When the Russians started flying from Latakia on September 30 it put the Syrian opposition in a decisively precarious situation.
Whereas the Syrian air force was largely out of date and relied on replacement parts and continual maintenance to remain viable, Moscow brought one of the most formidable sky attacks on the planet to a fight against rebels with zero air capability and exceptionally limited capacity to defend themselves against an aerial assault.
Starting in October, the Russian Defense Ministry began posting video clips (hundreds of them) depicting strikes on a variety of rebel and militant targets and The Kremlin also went out of its way to capture full color, HD footage of Su-34s and long-range bombers in action over Syria where the opposition was quite simply powerless to defend itself.
For about a month (sometime between mid-November and mid-December) it appeared that President Obama was right. The fanfare around the initial wave of Russian airstrikes had subsided and the push north to Aleppo appeared to have stalled. The "quagmire" it seemed, was real. Then, suddenly, Hezbollah surrounded Aleppo and reports indicated the Russian air force had implemented what amounts to a scorched earth policy when it comes to the militants battling Iranian forces.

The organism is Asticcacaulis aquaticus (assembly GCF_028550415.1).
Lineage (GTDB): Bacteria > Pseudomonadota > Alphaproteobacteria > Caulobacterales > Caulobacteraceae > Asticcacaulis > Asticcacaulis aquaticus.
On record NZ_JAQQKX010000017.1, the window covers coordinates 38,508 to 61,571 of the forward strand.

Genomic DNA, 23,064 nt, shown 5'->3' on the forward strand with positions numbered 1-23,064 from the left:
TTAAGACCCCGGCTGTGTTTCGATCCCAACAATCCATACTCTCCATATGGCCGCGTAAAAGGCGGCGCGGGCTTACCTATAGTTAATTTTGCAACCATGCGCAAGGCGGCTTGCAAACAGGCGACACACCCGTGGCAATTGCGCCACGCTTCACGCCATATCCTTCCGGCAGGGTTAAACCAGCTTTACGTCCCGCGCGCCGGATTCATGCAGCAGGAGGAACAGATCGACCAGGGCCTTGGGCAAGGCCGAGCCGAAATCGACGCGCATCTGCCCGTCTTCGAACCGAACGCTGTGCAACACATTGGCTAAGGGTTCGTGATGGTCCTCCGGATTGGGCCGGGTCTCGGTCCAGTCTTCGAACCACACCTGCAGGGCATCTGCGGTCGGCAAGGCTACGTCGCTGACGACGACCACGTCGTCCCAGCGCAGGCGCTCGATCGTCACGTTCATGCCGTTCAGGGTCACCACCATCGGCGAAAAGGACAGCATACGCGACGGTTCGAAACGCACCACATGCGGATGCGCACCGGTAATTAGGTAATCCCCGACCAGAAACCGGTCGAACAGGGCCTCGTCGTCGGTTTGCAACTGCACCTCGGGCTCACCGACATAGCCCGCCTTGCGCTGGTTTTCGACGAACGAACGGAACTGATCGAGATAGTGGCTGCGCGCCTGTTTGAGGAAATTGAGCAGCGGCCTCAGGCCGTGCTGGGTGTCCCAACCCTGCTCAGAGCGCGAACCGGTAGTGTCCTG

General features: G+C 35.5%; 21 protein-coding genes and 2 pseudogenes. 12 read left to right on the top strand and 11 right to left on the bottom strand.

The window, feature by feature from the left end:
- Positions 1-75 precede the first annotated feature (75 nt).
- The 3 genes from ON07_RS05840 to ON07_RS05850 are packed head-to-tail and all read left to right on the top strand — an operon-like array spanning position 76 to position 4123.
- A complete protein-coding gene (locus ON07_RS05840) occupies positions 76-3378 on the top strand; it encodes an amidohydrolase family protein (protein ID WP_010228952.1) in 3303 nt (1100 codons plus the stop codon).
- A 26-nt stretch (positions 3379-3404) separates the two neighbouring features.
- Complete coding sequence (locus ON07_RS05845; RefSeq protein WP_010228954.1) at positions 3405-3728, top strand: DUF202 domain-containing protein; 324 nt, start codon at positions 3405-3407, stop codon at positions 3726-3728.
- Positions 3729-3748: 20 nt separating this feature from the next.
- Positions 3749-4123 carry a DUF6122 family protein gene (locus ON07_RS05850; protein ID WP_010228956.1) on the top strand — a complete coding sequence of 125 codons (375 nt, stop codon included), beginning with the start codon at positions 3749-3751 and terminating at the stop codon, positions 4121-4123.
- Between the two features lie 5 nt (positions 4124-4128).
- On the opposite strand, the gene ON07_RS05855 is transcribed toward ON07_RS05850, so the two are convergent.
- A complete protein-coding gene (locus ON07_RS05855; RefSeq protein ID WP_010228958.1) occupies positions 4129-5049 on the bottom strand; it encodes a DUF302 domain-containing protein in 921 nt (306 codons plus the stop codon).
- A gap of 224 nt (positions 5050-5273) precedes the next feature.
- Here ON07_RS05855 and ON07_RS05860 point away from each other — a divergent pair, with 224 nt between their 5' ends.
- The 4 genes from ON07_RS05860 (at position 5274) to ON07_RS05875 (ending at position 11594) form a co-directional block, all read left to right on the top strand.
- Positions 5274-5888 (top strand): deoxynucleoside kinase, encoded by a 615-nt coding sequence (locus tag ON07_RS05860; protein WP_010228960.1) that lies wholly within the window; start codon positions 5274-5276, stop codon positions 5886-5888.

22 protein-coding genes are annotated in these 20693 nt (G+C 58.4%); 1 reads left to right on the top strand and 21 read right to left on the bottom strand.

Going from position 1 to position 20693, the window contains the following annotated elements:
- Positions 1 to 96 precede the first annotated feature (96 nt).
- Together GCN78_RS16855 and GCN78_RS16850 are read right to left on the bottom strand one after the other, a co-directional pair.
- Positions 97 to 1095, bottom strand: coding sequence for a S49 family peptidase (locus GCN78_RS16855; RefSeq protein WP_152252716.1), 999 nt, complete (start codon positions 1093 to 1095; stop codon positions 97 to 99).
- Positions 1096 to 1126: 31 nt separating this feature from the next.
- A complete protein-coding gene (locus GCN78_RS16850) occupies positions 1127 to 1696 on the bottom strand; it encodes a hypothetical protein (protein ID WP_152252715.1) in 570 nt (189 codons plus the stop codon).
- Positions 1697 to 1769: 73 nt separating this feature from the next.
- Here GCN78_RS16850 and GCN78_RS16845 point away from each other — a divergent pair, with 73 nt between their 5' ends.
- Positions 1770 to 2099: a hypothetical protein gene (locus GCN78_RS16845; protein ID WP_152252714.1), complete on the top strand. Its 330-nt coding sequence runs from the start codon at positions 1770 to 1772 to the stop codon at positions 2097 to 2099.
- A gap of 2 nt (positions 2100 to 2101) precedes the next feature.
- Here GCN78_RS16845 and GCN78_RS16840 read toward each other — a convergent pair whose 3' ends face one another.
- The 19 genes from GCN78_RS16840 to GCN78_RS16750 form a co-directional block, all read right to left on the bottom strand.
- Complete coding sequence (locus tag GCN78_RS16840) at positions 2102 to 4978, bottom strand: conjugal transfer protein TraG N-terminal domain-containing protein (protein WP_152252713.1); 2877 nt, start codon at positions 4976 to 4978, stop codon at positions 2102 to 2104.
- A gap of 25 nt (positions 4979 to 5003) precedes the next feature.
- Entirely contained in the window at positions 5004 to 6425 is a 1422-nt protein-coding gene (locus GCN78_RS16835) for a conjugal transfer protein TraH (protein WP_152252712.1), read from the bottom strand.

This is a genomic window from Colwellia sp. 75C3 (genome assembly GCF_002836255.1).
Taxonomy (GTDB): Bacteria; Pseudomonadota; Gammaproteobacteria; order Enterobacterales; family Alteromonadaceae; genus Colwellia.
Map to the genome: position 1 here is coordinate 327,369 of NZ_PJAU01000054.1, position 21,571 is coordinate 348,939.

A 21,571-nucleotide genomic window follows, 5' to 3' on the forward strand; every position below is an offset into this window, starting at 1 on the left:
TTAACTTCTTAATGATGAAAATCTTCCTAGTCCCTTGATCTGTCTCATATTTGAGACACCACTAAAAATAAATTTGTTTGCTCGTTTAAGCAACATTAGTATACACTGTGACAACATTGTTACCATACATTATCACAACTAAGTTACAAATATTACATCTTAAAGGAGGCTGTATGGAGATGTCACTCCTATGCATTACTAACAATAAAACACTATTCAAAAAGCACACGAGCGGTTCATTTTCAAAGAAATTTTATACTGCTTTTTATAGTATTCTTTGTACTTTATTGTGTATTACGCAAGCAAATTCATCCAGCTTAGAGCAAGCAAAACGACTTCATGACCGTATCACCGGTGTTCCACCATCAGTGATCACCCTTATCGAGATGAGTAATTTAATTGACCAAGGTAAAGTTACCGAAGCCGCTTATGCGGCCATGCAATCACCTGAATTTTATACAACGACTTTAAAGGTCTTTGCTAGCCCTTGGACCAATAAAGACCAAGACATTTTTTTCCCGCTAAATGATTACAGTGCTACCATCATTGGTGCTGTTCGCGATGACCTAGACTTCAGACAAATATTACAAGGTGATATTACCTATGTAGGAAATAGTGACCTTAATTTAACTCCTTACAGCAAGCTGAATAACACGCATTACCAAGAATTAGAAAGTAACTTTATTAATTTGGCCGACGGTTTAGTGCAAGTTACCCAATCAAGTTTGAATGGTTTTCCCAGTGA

Once it became apparent that the country's largest city would soon be recaptured by forces loyal to Assad, both Turkey and Saudi Arabia began to weigh their options. A ground assault by Ankara and Riyadh would be a veritable nightmare for the US and the West. It would invariably devolve into a direct conflict with Iranian forces and the first time a Russian jet hit Saudi or Turkish troops the world would be plunged into a global conflict with the potential to drag every nation in the developed world to war.
So far, the Turks and the Saudis haven’t invaded, although Ankara is now shelling the YPG in the Azaz corridor in an effort to roll back Kurdish efforts to consolidate border gains. According to Saudi Foreign Minister Adel al-Jubeir, Riyadh’s next move may be to introduce surface-to-air missiles so that the rebels will be able to defend themselves against the Russian air attack.
“Is Saudi Arabia in favor of supplying anti-aircraft missiles to the rebels?,” Der Spiegel asked al-Jubeir on Friday. Here was the minister’s response:
Yes. We believe that introducing surface-to-air missiles in Syria is going to change the balance of power on the ground. It will allow the moderate opposition to be able to neutralize the helicopters and aircraft that are dropping chemicals and have been carpet-bombing them, just like surface-to-air missiles in Afghanistan were able to change the balance of power there. This has to be studied very carefully, however, because you don't want such weapons to fall into the wrong hands.